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Europe Should 'Make a Break From US' to Avoid Austerity, Re-Embrace Russia

© Flickr / Charles CleggMap of Europe
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The current standoff between the G-7 and Russia will remain, unless the European members of the group makes a break from US and NATO policy, Michael Hudson, President of the Institute for the Study of Long-Term Economic Trends, told Radio Sputnik.

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In an interview with Sputnik, Michael Hudson, President of the Institute for the Study of Long-Term Economic Trends, warned that the ongoing standoff between the G-7 countries and Russia will be in place, unless the group stops taking cues from NATO and the United States.

The interview came after German Minister for Economic Affairs and Energy Sigmar Gabriel called for the G-7 nations to allow Russia to rejoin the economic group as soon as possible.

Hudson, for his part, warned Europe against being politically subjugated by the United States.

"As long as Europe remains almost a political colony of America they can look forward to further austerity and further industrial shrinkage," he said. 

Touching upon relations between the G-7 and Russia, Hudson also warned against Washington's influence on the group.

"The relations will not improve much, unless the G-7 is willing to make a break from the United States and NATO and as long as G-7 countries are basically letting their foreign policy being set by the military commanders put in charge by NATO," he said.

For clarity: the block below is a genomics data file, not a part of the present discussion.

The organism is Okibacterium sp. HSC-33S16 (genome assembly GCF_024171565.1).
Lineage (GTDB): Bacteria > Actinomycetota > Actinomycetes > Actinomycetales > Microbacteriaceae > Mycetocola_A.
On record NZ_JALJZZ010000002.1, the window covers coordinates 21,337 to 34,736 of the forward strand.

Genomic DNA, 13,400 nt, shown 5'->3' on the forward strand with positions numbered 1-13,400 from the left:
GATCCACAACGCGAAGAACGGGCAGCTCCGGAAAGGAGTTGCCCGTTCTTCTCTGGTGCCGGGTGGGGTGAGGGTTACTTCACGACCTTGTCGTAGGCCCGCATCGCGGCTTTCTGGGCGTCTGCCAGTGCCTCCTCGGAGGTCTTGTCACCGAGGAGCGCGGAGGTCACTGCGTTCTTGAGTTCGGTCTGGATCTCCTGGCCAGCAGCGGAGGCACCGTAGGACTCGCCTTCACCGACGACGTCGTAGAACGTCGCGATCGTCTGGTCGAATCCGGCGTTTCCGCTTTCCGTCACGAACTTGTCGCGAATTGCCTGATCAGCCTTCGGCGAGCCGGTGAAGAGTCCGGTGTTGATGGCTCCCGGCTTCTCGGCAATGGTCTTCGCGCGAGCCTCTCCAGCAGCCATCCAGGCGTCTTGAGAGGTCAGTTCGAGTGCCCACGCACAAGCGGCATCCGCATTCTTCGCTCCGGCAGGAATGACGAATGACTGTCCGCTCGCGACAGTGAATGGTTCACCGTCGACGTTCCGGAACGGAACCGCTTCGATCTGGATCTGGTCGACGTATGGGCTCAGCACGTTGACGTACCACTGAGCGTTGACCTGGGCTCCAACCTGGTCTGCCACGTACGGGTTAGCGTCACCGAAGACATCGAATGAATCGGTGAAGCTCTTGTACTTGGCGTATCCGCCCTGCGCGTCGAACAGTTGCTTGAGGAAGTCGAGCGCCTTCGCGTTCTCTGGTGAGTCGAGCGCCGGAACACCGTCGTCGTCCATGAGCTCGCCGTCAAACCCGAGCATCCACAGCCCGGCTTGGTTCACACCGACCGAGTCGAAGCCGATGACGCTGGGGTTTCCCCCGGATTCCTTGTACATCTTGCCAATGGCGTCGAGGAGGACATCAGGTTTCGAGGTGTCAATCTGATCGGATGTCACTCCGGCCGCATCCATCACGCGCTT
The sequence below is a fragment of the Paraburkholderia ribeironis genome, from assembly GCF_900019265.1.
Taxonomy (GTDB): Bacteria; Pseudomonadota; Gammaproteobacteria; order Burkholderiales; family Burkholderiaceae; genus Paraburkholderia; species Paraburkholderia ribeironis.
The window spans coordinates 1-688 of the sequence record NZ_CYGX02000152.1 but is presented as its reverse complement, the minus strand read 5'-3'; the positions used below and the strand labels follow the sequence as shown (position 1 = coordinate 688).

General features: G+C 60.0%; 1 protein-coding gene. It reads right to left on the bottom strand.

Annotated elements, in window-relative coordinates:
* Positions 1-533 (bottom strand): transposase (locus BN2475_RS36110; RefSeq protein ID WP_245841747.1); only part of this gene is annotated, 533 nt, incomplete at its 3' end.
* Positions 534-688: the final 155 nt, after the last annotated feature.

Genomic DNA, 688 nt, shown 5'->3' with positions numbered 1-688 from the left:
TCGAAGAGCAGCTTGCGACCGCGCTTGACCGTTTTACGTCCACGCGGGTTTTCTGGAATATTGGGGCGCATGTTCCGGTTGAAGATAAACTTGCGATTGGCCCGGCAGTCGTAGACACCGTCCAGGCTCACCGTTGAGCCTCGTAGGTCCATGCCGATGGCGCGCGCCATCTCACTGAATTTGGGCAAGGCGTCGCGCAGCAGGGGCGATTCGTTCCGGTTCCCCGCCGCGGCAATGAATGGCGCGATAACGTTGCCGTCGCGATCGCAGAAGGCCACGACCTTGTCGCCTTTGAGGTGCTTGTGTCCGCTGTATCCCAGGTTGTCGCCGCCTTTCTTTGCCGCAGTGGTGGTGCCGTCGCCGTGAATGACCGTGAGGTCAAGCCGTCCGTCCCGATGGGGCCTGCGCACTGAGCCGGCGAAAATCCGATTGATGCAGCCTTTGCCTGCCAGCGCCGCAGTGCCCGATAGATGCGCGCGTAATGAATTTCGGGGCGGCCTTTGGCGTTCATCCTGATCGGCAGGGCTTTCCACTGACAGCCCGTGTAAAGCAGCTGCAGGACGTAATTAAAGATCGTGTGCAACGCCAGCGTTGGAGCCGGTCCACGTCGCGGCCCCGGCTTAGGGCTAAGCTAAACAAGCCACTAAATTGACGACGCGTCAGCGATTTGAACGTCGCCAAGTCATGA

Meanwhile, in an interview with the German website Russlandkontrovers, Sigmar Gabriel called Russia an important global player and said that long-term exclusion of the country from the group would only deepen existing divisions and would not help achieve a political solution.

Gabriel also stressed that despite current tensions and problems, Russia remained an important economic partner for Germany. He added that it was particularly important to strengthen international bodies when there were differences to overcome.

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The comments of the German Minister for Economic Affairs came a few days after a top advisor to German Chancellor Angela Merkel said it was too early to discuss the lifting of sanctions against Russia.

Earlier this week, the Financial Times reported that with some EU countries calling for softening the restrictive measures against Moscow, Brussels is, however, set "to roll over its Ukraine-related sanctions against Russia for a further six months."

The extension of the anti-Russian sanctions will be high on the agenda of the two-day EU summit, which kicks off on June 28.  Hungary, Cyprus, Greece, Italy and Slovakia are expected to call for the easing or lifting of the restrictive measures.

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